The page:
Small rural town once known as 'Cornish Village' where William Tom, the first person to discover payable gold in Australia, is buried.
Today Byng is nothing more than an old Wesleyan (now Uniting) Church and a graveyard at the end of a dirt road in the middle of some particularly beautiful, rolling countryside south of Orange. There is one main reason to visit - apart from the obvious beauty of the district and the attractiveness of the sandstone church - and that is the grave of William Tom, the rarely acknowledged, but true, first person to discover payable gold in Australia. He, not the clever and self-publicising Edward Hargraves, was the man who started one of the greatest and most lucrative goldrushes in human history.
Byng is located 246 km north-west of Sydney, 25 km south-east of Orange (18 km from the highway on dirt road) and 44 km west of Bathurst.^ TOP
Origin of Name
Byng was originally named 'Cornish Settlement' because of the large number of Cornish immigrants who settled the area. The town name was changed to Byng. It was renamed after Lieutenant General Sir Julian Byng later Field Marshal Julian Hedworth George Byng who was well known to Australians from his command as a column commander in the Boer War. In World War 1 he commanded the 3rd Cavalry Division in France then the Cavalry Corps. Following the landing at Suvla to help ANZAC Cove, Byng was sent out to command the British IXth Corps in place of Stopford who had failed miserably. He supervised the withdrawal of both IX Corps and the ANZACs from Gallipoli.^ TOP
Things to See and Do
Wesleyan Methodist Church
The town's beautiful Wesleyan church dates back to 1873 and is still used today for weddings and other events. It does not hold regular services and all enquiries should be directed to the Uniting Church, Anson Street, Orange, tel: (02) 6362 5788. The church replaced a small rubble building which was constructed in 1842 at Bethel Rock and used by the local Cornish residents. Many of the stones from the original church were used in the construction of the 1873 church which, when it was completed, had a congregation of around 30 people. It was restored as part of a Bicentennial grant in 1988.
The cemetery is located opposite the church and contains the grave (near the road) of Parson William Tom, a Cornish man who was responsible for the first payable gold discovery in Australia. In April, 1851 Tom spotted a 14 gram nugget near the intersection of the Summer Hill Creek and Lewis Ponds Creek. He, his brother James, and John Lister turned their attention to the adjacent creek bed, turning up 113 grams over the next three days, including a 55 gram nugget. They immediately informed Edward Hargraves who took the credit for the find which initiated the first Australian goldrush at Ophir. Such is the unfairness of history.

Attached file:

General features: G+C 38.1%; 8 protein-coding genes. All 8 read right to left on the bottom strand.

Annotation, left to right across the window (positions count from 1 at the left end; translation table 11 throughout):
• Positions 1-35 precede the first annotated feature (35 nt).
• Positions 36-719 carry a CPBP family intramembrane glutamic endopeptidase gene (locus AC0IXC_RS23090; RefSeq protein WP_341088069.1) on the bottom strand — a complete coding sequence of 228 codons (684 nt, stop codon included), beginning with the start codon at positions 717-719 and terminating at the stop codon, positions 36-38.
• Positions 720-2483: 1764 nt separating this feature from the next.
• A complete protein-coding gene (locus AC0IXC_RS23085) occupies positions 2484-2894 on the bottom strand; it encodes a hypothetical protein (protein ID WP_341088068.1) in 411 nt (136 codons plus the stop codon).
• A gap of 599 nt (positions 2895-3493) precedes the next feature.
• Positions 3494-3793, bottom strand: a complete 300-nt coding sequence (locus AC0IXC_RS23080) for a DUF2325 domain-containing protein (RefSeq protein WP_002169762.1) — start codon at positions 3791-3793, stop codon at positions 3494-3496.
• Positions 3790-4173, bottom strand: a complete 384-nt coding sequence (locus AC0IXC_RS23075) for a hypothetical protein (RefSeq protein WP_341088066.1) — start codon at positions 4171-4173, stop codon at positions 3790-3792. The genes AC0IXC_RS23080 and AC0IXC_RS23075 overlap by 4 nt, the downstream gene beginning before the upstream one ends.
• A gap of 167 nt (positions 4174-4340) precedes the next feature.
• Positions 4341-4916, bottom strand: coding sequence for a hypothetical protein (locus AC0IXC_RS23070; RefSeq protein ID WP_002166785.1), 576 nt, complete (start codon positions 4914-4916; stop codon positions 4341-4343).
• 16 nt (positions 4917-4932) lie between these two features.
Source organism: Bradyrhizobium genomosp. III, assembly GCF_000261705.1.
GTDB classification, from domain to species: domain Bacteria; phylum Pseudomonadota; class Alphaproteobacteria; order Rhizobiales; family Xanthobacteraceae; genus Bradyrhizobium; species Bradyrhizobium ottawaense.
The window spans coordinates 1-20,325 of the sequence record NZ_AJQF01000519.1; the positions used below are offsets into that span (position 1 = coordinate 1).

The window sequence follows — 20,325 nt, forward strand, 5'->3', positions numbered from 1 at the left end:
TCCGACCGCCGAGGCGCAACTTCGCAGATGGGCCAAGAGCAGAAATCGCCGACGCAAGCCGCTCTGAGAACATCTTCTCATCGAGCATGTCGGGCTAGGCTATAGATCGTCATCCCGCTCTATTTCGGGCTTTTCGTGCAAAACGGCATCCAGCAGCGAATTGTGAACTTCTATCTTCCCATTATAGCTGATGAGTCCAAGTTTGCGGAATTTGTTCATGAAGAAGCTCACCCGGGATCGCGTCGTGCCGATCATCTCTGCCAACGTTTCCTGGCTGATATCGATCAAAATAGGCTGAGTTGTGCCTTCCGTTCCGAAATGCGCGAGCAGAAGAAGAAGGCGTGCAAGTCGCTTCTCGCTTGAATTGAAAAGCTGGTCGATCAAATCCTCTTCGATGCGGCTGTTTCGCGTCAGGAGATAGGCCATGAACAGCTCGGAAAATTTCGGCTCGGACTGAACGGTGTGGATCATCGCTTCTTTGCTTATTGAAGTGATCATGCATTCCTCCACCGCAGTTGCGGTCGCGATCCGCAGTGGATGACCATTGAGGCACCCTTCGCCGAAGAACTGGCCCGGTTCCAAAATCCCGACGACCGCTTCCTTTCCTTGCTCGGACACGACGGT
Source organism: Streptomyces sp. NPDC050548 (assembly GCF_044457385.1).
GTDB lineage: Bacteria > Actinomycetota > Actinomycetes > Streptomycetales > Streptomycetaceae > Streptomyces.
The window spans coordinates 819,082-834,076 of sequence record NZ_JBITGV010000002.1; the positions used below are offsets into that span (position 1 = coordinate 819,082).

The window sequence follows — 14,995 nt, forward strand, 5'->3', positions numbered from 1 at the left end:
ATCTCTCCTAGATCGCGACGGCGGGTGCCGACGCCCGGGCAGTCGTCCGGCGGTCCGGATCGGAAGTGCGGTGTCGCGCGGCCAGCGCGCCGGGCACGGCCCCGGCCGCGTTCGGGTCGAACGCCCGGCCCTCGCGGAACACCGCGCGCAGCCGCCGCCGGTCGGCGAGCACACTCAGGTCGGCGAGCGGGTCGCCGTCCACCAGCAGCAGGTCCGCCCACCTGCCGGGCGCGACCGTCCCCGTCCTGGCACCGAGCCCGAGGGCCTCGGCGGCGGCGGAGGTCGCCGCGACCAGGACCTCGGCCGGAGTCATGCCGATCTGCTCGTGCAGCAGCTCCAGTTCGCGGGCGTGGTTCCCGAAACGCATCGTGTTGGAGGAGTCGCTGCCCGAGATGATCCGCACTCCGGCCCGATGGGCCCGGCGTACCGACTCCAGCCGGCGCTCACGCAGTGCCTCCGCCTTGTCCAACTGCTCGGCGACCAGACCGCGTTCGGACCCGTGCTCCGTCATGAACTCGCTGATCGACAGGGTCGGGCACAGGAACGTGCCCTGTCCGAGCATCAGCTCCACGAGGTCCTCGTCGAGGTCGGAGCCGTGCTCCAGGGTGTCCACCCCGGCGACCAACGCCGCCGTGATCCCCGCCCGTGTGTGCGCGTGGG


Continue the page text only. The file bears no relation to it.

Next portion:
Now a private home and not open to the public, Springfield is a symbol of the Cornish occupation of the area. It was completed in 1854 and was the home of William Tom, a parson in the Wesleyan church and a land owner. It is a two-storey Georgian mansion with thick stone walls, a full length front veranda and an awning supported by white pillars. The house is positioned on a hill overlooking Sheep Station Creek and surrounded by mature gardens planted with European trees and shrubs. A distinctive Cornish touch are the three circular stones set in the front veranda which are inscribed "Caed mile failte" - Gaelic for "One Hundred Thousand Welcomes".
* Before European settlement the area around Byng was inhabited by the Wiradjuri people.
* In 1830 William Tom chose 640 acres in the district and called his property Springfield. The area's Celtic associations are also apparent in the three welcome stones on the porch of 'Springfield' homestead. Custom dictated that the host would stand on the top step, the guest on the bottom, and they would greet each other in the middle.
* In the 1830s, following the lead of William Tom, other Cornishmen moved into the area - families with surnames like Lane, Grenfell, Pearse, Thomas, Oates and Paull settled in the district.
* Bookanan, probably the oldest homestead in the area, was built in 1840 by John Glasson, a descendant of George Hawke.
* Byng was initially known as 'Cornish Settlement' due to the preponderance of Cornish settlers in the earliest days of the settlement.
* In 1841 George Hawke introduced cherries, plums and apples to the area. These fruit trees at the 'Pendarves' estate became the genesis of Orange's fruit industry.
* In 1842 the first Wesleyan Church was built in Byng. It was the first non-conformist church west of the Blue Mountains.
* In 1852 the Government Surveyor submitted a report for the establishment of a reserve in the Parish of Byng.
* In 1854 the village reserve was established and the first allotments were surveyed.
* By 1856 the village is established as a few scattered houses in the valley.
* In 1873 the Wesleyan Church is completed.
* In 1885 the village was officially proclaimed between Lewis Ponds Creek and Sheep Station Creek.^ TOP
Orange Visitors Centre, Civic Square, Byng St, Orange, tel: (02) 6361 5226.^ TOP
There is a useful site with a number of photographs. Check out http://www.orange-nsw.com/Byng.html. The Cornish roots in the region are celebrated at http://www.celticcouncil.org.au/cornish/nsw/Towns%20A-C/byngone.htm.^ TOP